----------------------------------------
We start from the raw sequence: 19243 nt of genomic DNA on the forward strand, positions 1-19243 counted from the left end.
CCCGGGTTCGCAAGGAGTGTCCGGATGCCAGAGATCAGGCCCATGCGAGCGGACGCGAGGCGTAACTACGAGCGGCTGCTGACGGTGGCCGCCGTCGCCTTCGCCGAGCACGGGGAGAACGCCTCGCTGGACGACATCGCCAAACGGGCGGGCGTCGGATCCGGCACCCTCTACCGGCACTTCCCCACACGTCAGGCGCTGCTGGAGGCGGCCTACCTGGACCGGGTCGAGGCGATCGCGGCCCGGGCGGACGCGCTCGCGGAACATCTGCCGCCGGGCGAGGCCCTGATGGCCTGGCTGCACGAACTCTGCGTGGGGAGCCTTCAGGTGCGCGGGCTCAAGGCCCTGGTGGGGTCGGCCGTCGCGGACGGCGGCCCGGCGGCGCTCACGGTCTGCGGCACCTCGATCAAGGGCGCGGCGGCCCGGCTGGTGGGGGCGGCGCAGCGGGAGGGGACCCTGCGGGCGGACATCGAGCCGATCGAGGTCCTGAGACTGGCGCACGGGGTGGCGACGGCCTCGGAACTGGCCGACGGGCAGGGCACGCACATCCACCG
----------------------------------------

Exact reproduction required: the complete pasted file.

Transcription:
We start from the raw sequence: 19243 nt of genomic DNA on the forward strand, positions 1-19243 counted from the left end.
CCCGGGTTCGCAAGGAGTGTCCGGATGCCAGAGATCAGGCCCATGCGAGCGGACGCGAGGCGTAACTACGAGCGGCTGCTGACGGTGGCCGCCGTCGCCTTCGCCGAGCACGGGGAGAACGCCTCGCTGGACGACATCGCCAAACGGGCGGGCGTCGGATCCGGCACCCTCTACCGGCACTTCCCCACACGTCAGGCGCTGCTGGAGGCGGCCTACCTGGACCGGGTCGAGGCGATCGCGGCCCGGGCGGACGCGCTCGCGGAACATCTGCCGCCGGGCGAGGCCCTGATGGCCTGGCTGCACGAACTCTGCGTGGGGAGCCTTCAGGTGCGCGGGCTCAAGGCCCTGGTGGGGTCGGCCGTCGCGGACGGCGGCCCGGCGGCGCTCACGGTCTGCGGCACCTCGATCAAGGGCGCGGCGGCCCGGCTGGTGGGGGCGGCGCAGCGGGAGGGGACCCTGCGGGCGGACATCGAGCCGATCGAGGTCCTGAGACTGGCGCACGGGGTGGCGACGGCCTCGGAACTGGCCGACGGGCAGGGCACGCACATCCACCG